For healthcare researchers at the Scripps Research Translational Institute in La Jolla, Calif., prediction of heart rhythm disorders is only the beginning of how they plan to leverage artificial intelligence to improve patient care.
SRTI has partnered with NVIDIA to establish a center of excellence for AI in genomics and digital sensors that will develop best practices, tools and biomedical research infrastructure. With NVIDIA’s AI platform, the Scripps team will use deep learning and, more broadly, machine learning to tackle genomics and data from digital health sensors, such as smartwatches and glucose monitors.
The project will start with deep learning–based prediction of heart rhythm disorders, as well as analytics of whole genome sequences, says Dr. Eric Topol, SRTI founder and director.
“We’re starting to work with the data, and we plan to add on more projects,” he says. The effort, over time, will become a building block for how to change medicine in the future, Topol adds.
Sensor data remains largely untapped because it’s so complex and because devices generate continuous data. “We use recurrent neural networks to deal with so-called ‘time series data,’” Topol says. “Quickly, you get terabytes of data.”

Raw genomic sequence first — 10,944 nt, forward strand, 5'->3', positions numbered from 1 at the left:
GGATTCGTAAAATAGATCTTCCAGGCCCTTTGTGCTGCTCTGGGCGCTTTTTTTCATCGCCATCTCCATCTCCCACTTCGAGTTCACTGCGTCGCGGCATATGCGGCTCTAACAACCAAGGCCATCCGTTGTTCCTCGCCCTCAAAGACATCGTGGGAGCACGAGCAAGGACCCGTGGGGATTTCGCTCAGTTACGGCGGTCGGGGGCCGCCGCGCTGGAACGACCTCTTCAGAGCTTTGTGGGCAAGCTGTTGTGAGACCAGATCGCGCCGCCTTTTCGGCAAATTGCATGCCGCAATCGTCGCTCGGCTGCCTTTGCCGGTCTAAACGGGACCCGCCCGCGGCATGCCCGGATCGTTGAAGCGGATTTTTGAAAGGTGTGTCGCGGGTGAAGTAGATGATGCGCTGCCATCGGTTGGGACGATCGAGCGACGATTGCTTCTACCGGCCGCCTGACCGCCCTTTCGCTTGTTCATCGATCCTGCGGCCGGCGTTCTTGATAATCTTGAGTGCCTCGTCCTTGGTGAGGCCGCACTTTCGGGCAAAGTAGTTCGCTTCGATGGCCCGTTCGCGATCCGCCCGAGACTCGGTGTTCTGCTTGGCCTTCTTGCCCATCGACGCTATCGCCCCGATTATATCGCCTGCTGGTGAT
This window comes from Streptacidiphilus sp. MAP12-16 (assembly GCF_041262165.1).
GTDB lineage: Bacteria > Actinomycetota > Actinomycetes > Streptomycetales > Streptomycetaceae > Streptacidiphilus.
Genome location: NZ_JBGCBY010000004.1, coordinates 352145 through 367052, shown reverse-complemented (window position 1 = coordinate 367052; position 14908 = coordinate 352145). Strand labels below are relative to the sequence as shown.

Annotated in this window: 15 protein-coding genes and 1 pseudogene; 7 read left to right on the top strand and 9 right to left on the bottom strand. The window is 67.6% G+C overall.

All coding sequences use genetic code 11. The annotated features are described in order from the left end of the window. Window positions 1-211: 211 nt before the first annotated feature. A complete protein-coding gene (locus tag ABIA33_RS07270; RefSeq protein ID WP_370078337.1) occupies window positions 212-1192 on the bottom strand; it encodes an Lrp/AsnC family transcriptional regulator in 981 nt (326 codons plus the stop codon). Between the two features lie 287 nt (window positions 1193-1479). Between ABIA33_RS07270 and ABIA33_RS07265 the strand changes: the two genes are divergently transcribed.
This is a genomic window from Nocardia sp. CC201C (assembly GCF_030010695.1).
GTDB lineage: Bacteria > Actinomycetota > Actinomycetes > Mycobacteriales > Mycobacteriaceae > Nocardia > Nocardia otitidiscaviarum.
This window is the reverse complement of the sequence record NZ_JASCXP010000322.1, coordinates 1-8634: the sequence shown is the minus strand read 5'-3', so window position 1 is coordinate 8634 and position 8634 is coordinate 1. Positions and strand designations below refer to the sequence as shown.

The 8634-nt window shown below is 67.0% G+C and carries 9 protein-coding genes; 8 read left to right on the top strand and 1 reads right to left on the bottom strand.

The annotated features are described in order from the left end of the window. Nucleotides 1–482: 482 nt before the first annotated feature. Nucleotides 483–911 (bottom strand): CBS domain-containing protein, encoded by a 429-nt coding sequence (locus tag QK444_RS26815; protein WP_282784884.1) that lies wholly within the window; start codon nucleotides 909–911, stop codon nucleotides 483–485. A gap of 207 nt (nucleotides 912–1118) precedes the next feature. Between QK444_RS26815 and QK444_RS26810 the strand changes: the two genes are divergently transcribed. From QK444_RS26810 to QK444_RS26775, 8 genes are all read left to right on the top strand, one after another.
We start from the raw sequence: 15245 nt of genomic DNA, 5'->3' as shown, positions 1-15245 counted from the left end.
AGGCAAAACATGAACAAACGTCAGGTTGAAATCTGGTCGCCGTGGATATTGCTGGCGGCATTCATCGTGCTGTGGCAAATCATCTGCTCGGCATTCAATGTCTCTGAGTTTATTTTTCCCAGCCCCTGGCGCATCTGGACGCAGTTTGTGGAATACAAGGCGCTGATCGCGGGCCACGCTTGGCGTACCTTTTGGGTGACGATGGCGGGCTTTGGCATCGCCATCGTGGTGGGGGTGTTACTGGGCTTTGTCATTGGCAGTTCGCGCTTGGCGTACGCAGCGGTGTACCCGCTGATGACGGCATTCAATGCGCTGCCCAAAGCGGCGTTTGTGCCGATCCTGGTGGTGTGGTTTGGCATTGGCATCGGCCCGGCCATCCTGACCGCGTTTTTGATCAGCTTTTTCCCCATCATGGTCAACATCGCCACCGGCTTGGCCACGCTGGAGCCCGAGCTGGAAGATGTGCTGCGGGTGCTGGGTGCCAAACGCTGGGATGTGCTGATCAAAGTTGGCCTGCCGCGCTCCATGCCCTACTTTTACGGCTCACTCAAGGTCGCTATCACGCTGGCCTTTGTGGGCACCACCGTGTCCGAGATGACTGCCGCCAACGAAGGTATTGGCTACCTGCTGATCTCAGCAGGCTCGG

Big Data Bolsters Accurate Imaging
In Boston, a team of researchers from the Massachusetts General Hospital and Brigham and Women’s Hospital Center for Clinical Data Science (CCDS), the Rochester, Minn.-based Mayo Clinic and NVIDIA are using generative adversarial networks (GANs) to train neural networks. They’ve developed a deep-learning model that can generate accurate, reliable synthetic images of abnormal brain MRIs to train an AI system.
Using an NVIDIA DGX Workstation, which contains NVIDIA Tesla V100 GPUs, with a deep-learning framework, the team trained its GAN on data from two public data sets of brain MRIs.
“A model can essentially compress the information you have in the data to start with,” says CCDS Director Adam McCarthy. “The more data you have and the better quality you have, the better your results and model will be.”
Data Drives Faster Solutions for CCDS
Such models are helpful because in healthcare, data is often siloed, says Dr. Mark Michalski, executive director for CCDS.
“While that’s not unique to healthcare, it’s often uniquely difficult in healthcare,” he says. “It’s hard to identify what you have, even within your own healthcare system.”
Another challenge: computing power.
“If you were to have a small amount of hardware — one computer — it would take a long time to test each hypothesis. With a large cluster of GPUs, researchers can test hypotheses and home in on the correct solution faster,” McCarthy says.
Such projects hold great promise, Topol says. “This really has potential to help with productivity, workflow, efficiency, accuracy and lowering costs — all the things we need in healthcare,” he says.